The AP reports Sprint Nextel opened its new wireless network to customers in Baltimore on Monday, offering Internet service for laptops for $45 per month. It’s the first commercial network in the U.S. to use so-called WiMax technology for mobile customers.
“Sprint’s network carries the "Xohm" brand and provides download speeds of 2 to 4 megabits per second, slightly more than twice as fast as the current cellular broadband networks of Sprint, Verizon Wireless, T-Mobile USA and AT&T Inc.,” said the story.
To use the network, customers need a $60 laptop card or an $80, coffee-brewer-sized home modem. Sprint expects additional devices, like a USB modem and laptops with built-in WiMax modems, to become available this year. Sprint will charge $25 per month for home access for the first six months, then $35 per month.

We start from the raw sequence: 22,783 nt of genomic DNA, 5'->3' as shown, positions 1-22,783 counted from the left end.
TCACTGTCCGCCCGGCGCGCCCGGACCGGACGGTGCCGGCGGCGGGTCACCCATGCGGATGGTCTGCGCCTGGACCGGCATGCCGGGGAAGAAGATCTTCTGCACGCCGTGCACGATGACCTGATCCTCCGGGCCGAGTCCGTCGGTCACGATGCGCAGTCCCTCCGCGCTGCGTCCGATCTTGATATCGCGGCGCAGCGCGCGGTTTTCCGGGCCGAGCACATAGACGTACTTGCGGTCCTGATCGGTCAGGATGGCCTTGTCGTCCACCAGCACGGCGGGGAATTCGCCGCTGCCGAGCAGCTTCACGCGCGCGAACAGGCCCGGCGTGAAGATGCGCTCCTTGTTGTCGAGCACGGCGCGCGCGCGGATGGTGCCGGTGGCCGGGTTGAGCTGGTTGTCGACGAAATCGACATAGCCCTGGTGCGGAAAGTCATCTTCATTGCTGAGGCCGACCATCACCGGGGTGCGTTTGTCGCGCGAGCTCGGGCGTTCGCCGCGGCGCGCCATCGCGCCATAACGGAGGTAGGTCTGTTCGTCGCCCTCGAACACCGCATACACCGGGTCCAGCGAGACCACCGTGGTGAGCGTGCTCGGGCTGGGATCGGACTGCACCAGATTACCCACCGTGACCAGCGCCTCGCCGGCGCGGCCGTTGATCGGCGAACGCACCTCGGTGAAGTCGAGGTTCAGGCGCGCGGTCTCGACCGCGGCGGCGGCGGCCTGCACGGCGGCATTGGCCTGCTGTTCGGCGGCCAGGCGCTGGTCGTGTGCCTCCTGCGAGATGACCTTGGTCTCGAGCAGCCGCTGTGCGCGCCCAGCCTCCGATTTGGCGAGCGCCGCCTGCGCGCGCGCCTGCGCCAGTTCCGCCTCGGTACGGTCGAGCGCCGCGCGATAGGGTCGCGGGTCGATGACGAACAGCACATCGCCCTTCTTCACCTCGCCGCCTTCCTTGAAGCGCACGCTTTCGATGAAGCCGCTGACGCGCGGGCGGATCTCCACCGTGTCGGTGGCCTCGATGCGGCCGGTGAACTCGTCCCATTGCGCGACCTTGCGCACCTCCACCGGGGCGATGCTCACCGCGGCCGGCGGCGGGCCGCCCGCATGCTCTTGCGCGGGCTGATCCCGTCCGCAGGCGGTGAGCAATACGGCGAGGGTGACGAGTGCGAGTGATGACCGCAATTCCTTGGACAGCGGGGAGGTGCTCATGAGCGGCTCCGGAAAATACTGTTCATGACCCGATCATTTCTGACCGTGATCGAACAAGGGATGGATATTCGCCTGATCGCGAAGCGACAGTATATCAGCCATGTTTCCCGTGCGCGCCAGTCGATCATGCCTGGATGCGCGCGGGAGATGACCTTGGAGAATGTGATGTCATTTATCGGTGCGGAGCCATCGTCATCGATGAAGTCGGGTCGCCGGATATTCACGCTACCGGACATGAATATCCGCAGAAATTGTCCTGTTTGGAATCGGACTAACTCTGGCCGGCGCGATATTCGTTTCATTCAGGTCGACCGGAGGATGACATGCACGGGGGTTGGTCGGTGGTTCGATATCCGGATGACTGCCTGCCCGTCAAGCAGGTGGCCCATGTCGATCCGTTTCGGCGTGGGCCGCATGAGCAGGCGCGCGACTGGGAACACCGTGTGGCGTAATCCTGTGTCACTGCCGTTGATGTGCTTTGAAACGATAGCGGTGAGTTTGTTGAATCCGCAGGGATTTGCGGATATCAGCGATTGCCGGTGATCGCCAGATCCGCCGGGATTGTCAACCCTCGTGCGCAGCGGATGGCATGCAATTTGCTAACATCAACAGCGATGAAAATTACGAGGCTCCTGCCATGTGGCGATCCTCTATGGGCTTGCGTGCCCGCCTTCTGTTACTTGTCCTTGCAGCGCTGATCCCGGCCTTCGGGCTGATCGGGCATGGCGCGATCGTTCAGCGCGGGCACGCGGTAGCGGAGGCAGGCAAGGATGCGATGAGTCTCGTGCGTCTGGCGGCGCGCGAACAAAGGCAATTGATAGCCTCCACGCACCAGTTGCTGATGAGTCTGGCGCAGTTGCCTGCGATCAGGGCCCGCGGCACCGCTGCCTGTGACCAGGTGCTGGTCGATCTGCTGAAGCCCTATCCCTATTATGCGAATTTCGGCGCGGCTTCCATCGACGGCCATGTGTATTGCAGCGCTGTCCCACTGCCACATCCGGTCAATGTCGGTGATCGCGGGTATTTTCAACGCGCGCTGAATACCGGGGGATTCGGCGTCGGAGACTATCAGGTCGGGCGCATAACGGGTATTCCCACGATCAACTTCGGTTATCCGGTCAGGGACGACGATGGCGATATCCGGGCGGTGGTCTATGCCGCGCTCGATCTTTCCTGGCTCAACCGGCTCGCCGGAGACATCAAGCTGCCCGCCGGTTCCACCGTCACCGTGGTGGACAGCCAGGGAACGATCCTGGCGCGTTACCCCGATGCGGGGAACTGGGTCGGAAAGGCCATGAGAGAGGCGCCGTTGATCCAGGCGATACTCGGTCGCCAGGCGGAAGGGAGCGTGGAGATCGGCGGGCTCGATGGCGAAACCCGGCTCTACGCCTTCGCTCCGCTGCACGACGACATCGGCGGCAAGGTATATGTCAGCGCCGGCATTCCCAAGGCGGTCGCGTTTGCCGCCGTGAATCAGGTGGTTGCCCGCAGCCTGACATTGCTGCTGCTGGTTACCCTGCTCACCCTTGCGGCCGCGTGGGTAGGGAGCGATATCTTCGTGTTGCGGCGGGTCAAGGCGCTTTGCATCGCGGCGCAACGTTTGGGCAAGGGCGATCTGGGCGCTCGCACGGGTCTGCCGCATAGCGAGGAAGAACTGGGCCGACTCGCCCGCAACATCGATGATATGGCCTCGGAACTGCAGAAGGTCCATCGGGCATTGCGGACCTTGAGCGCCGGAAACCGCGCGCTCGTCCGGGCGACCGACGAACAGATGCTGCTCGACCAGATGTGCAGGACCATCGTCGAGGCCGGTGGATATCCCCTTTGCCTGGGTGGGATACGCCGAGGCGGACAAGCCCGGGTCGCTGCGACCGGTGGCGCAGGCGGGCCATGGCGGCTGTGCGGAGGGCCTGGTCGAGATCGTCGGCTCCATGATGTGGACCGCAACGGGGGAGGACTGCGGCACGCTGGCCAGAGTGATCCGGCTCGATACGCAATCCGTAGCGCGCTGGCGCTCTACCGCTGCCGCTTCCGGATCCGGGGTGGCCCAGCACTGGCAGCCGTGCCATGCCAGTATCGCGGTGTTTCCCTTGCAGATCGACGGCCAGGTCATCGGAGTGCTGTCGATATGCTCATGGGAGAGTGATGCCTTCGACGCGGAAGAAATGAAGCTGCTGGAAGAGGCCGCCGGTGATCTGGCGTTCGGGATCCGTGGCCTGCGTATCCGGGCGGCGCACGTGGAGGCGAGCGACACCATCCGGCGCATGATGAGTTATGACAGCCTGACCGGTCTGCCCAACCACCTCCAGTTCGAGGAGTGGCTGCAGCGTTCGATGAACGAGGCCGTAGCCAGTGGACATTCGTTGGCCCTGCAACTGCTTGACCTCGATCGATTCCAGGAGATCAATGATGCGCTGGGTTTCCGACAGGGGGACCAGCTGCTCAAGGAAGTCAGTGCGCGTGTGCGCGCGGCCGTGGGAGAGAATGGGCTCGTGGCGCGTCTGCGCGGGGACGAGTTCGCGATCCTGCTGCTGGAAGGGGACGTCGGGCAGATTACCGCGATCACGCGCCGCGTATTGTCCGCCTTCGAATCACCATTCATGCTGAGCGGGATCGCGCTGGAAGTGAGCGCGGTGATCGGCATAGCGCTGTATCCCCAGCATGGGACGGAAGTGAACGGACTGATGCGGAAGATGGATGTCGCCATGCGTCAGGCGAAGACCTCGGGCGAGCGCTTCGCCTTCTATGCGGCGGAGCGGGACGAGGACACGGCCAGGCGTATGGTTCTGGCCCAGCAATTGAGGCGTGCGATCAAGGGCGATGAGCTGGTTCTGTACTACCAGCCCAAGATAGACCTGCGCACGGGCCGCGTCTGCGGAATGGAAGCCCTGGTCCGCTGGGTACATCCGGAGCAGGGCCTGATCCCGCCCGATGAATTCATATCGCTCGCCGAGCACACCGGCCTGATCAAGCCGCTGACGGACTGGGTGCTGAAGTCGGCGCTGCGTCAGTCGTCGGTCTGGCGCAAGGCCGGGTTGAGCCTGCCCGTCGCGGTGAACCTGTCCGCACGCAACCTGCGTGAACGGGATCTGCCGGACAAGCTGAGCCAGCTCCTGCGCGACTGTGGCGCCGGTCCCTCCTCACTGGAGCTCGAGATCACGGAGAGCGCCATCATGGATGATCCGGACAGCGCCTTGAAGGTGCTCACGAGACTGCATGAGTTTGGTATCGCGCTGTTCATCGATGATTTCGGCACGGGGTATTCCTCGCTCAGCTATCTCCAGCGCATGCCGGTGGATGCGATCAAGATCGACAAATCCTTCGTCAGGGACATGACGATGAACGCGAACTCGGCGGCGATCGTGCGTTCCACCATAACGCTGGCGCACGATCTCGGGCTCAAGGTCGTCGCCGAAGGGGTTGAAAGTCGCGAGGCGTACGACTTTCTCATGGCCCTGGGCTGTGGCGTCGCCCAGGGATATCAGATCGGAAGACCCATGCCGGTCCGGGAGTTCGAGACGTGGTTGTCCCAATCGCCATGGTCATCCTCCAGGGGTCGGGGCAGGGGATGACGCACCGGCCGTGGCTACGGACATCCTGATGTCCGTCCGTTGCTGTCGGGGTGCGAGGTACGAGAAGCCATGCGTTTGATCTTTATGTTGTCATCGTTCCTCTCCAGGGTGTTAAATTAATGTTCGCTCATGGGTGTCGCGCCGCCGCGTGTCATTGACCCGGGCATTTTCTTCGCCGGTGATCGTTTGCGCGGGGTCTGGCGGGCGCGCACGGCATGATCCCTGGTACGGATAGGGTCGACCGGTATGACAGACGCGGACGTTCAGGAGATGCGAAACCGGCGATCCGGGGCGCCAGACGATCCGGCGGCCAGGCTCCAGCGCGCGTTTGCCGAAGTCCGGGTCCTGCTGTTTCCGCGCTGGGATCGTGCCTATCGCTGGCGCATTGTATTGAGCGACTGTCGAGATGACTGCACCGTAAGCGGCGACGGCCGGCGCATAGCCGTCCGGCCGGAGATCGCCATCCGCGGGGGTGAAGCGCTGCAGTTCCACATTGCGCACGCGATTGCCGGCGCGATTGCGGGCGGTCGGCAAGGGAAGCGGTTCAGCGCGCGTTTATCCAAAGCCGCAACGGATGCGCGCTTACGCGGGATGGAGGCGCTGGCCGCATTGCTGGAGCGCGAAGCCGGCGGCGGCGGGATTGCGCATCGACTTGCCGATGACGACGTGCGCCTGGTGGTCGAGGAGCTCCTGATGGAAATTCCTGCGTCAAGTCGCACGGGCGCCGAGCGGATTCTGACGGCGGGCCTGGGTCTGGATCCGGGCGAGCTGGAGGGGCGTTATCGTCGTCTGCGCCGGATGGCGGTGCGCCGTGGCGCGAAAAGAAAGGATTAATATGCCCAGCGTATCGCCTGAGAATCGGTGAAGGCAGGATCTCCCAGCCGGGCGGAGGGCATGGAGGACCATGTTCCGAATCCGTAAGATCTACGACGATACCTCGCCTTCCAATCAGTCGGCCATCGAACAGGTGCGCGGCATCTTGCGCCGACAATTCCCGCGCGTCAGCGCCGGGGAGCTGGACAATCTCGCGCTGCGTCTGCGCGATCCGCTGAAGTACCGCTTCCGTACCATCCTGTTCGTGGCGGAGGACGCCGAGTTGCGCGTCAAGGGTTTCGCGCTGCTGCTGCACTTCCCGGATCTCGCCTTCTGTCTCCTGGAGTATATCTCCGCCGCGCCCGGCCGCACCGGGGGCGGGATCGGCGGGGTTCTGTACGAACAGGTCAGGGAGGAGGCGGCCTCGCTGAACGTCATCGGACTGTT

Xohm will be activated by users online, much like the way people sign up for Wi-Fi access at hotels. In addition to the monthly plans, Sprint will offer a day pass for $10. No contracts are required. The plan for laptops alone costs $30 per month for the first six months.
The next cities to get Xohm will be Washington and Chicago. Sprint is spinning off Xohm into a joint venture with Clearwire Corp., which already has a WiMax-like network in parts of the country. That deal is expected to close before the end of the year. Google, Intel and a group of cable companies are investing billions into the venture, which will carry Clearwire’s name, the AP said.